Friday, August 7, 2015

Small Utes: 2015 Volkswagen Tiguan

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    VW Tiguan is way past due for a redesign, put it does happen to be one small SUV that is ageing rather well. As you might expect from VW, the Tiguan successfully bridges the gap between mainstream and upscale. True, it does cost more than the other small SUV's on the market, but in return you get above average performance and refinement, along with a small amount of exclusivity.
 You could easily argue that the 2015

     One thing that certainly does not need updating is the way the Tiguan drives. Ho-hum doesn't really translate into German that well, because the 2.0 turbocharged 4 cylinder engine will keep you fully alert on the morning commute. The interior design and materials also are a noticeable cut above what you get in more mainstream rivals, and the ride is smooth and composed aside from the tightly sprung R-Line.

     The 2015 VW Tiguan is available in 5 trim levels: S, SE, SE with Appearance, SEL, and R-Line.

     The entry level S comes standard with 16 inch alloy wheels, heated side mirrors, roof rails, trailer hitch prep, cruise control, a/c, full power accessories, cloth upholstery, a leather wrapped tilt and telescoping steering wheel, leather wrapped shift knob, eight way manual front seats, 40/20/40 split folding rear seats, fore and aft sliding and reclining for the rear seats, Bluetooth, a 5 inch touchscreen interface, and an 8 speaker sound system.

     The SE adds 17 inch alloy wheels, heated front seats, leatherette upholstery, and a power recline function for the drivers seat.
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      The SE with Appearance adds 18-inch alloy wheels, fog lights, chrome exterior trim, a panoramic sunroof, keyless entry and ignition, and power recline for the passenger seat.

     The SEL adds a navigation system, a premium Fender Audio system, and dual zone a/c.

     At the top of the food chain, the Tiguan R-Line adds 19-inch alloy wheels, adaptive xenon headlamps, LED running lights, a sport-tuned suspension, a sport body kit, automatic wipers, power folding side mirrors, leather upholstery, full power front seats, driver memory settings, special interior accents, and an auto dimming rear view mirror.

     The 2015 VW Tiguan employs the use of the old 2.0 liter turbocharged 4 cylinder engine, good for 200 horsepower, and 207 lb.-ft of torque. A 6-speed automatic transmission is standard. Front wheel drive is also standard, however you can opt for all wheel drive on any trim level.

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      In performance testing, a front wheel drive Tiguan with the automatic transmission did the 0-60 mph run in 7.6 seconds, a pretty quick time for this class. EPA numbers come in at 23 mpg combined with the front wheel drive Tiguan, an AWD Tiguan comes in at 23 mpg combined as well. That is a little disappointing as many other SUV's, even with AWD, get better fuel economy.

     Tiguan comes standard with traction and stability control, antilock disc brakes, front side airbags, and full length side curtain airbags. A rear view camera is also standard, but rear parking sensors are not an option on any trim level. VW's Car-Net, their version of OnStar, is included on every Tiguan. In government crash testing, the Tiguan earned 4 out of 5 stars for overall protection. In brake testing, the Tiguan R-Line came to a stop in 130 feet, a little longer than average for the class.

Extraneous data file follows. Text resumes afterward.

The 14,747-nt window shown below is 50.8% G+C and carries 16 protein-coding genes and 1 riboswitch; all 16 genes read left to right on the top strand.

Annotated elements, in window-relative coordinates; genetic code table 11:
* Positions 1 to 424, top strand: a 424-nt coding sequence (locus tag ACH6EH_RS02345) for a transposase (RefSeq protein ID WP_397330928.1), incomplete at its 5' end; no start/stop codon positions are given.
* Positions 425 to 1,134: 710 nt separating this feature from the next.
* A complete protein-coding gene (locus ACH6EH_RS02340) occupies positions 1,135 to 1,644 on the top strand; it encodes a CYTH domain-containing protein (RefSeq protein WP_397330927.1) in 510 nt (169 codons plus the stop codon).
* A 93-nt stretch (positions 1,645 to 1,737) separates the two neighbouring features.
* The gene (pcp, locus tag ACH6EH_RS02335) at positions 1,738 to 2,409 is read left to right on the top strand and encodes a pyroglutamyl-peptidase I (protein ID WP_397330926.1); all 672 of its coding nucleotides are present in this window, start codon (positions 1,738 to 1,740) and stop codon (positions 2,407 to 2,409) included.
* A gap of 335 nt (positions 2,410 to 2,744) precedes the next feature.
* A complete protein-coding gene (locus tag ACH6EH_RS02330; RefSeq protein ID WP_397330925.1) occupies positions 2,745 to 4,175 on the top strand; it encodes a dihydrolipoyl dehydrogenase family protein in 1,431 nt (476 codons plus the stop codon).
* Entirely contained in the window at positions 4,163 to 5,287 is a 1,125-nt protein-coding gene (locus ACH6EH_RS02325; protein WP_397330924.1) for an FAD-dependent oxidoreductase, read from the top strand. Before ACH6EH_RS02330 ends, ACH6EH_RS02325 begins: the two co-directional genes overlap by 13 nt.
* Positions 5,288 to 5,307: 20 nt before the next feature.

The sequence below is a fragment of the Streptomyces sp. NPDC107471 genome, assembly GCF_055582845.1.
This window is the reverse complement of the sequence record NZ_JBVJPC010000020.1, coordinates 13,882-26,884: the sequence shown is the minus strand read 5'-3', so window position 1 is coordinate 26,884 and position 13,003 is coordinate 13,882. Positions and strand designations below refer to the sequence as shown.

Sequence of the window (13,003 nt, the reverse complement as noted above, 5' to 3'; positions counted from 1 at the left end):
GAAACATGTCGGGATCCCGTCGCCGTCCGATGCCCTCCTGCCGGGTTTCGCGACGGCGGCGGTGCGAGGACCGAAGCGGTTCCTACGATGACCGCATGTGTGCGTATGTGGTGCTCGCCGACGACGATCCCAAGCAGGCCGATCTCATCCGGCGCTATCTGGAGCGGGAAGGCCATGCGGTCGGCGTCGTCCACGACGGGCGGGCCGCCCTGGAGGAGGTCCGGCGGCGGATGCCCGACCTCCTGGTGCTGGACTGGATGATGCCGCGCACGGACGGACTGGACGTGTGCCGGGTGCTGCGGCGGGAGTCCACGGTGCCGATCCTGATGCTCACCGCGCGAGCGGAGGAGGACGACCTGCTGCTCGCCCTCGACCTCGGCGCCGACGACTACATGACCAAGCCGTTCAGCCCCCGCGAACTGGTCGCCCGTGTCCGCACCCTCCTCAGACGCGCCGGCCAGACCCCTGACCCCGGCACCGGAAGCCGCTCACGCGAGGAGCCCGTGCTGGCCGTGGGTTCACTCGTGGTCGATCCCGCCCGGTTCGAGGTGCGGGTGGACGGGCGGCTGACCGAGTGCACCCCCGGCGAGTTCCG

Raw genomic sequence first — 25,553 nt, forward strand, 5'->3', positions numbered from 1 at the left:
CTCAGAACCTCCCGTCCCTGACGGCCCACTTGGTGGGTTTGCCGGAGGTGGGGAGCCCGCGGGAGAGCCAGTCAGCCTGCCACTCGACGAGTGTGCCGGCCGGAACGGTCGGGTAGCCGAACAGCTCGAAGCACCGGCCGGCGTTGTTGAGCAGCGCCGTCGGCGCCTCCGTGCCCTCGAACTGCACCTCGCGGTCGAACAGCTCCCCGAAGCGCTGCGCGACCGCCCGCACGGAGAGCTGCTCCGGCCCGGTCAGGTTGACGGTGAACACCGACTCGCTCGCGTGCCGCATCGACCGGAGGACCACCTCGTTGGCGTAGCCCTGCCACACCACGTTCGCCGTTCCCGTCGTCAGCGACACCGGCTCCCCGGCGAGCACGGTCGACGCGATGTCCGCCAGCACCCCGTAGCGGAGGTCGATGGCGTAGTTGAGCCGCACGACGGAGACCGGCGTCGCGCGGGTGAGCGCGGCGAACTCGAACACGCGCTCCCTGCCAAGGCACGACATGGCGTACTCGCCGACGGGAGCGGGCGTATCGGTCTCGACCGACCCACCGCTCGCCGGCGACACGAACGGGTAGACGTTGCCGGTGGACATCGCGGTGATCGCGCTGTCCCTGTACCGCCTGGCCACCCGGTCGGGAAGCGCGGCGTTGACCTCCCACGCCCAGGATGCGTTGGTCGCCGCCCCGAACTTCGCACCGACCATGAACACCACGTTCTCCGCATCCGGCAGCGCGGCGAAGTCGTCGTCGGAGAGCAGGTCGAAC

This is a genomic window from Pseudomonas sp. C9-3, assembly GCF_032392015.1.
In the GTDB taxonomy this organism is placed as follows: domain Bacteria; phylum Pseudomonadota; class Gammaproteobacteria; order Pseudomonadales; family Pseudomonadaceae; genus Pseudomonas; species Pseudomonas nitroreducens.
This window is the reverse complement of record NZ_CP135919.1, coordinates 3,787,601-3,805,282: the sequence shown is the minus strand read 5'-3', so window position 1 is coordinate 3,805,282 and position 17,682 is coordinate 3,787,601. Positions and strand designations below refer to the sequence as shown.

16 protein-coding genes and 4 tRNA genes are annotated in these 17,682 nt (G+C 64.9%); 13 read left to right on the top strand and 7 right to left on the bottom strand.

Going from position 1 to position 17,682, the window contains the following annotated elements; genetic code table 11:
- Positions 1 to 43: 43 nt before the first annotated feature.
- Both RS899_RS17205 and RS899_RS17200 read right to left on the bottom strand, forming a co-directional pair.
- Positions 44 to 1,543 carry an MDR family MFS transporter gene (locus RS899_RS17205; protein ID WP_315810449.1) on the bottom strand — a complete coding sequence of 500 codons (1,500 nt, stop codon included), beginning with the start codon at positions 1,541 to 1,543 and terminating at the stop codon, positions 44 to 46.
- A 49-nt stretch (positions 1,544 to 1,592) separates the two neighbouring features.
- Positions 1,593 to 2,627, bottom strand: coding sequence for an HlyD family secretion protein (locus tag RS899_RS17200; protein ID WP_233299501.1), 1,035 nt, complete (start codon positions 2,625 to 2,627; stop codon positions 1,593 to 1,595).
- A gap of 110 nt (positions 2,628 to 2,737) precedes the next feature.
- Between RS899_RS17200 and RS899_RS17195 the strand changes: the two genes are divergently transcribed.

The 2015

     Compared to other small crossovers, the 2015 VW Tiguan swims against the current with a subtle, arguably sophisticated interior that looks and feels first rate. You sit up high and upright in the front seats, and all models now come equipped with a rear view camera that displays through the standard touchscreen interface. The Tiguan has yet to jump on the big screen bandwagon, however, as the humble 5-inch screen looks kinda undersized by today's standards.
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     Legroom in the rear seats can feel a little pinched with taller people up front, but most will find plenty of headroom, and the reclining rear seat backs and 6 inches of fore and aft sliding help maximize the space. The useful 40/20/40 split folding rear seat enable passengers to occupy the 2 outboard seats, while long items can rest in the folded middle section.

     With the rear seats up and slid all the way forward, the cargo area of the Tiguan can hold 23.8 cubic feet of stuff, while folding the rear seat backs can increase that space to 56.1 cubic feet of space. That is well short of what most rivals offer, such as the 70 plus cubic feet found in the Honda CR-V.

     I'm impressed by the Tiguan's 200 horsepower turbocharged 4 cylinder engine. It's more than enough in almost any situation, and the 6-speed auto transmission shifts smoothly and quickly. The standard Tiguan isn't very sporty when you drive around turns, as it is more about comfort, but there is still plenty of 'tude, which is remarkable given how smooth and quietly this VW rides. The R-Line upsets that balance, thanks to a much more firm suspension, and larger wheels that transmit more impact harshness to the steering wheel, not to mention sound into the cabin. Overall though, the Tiguan provides a mostly pleasurable drive for everyday needs.

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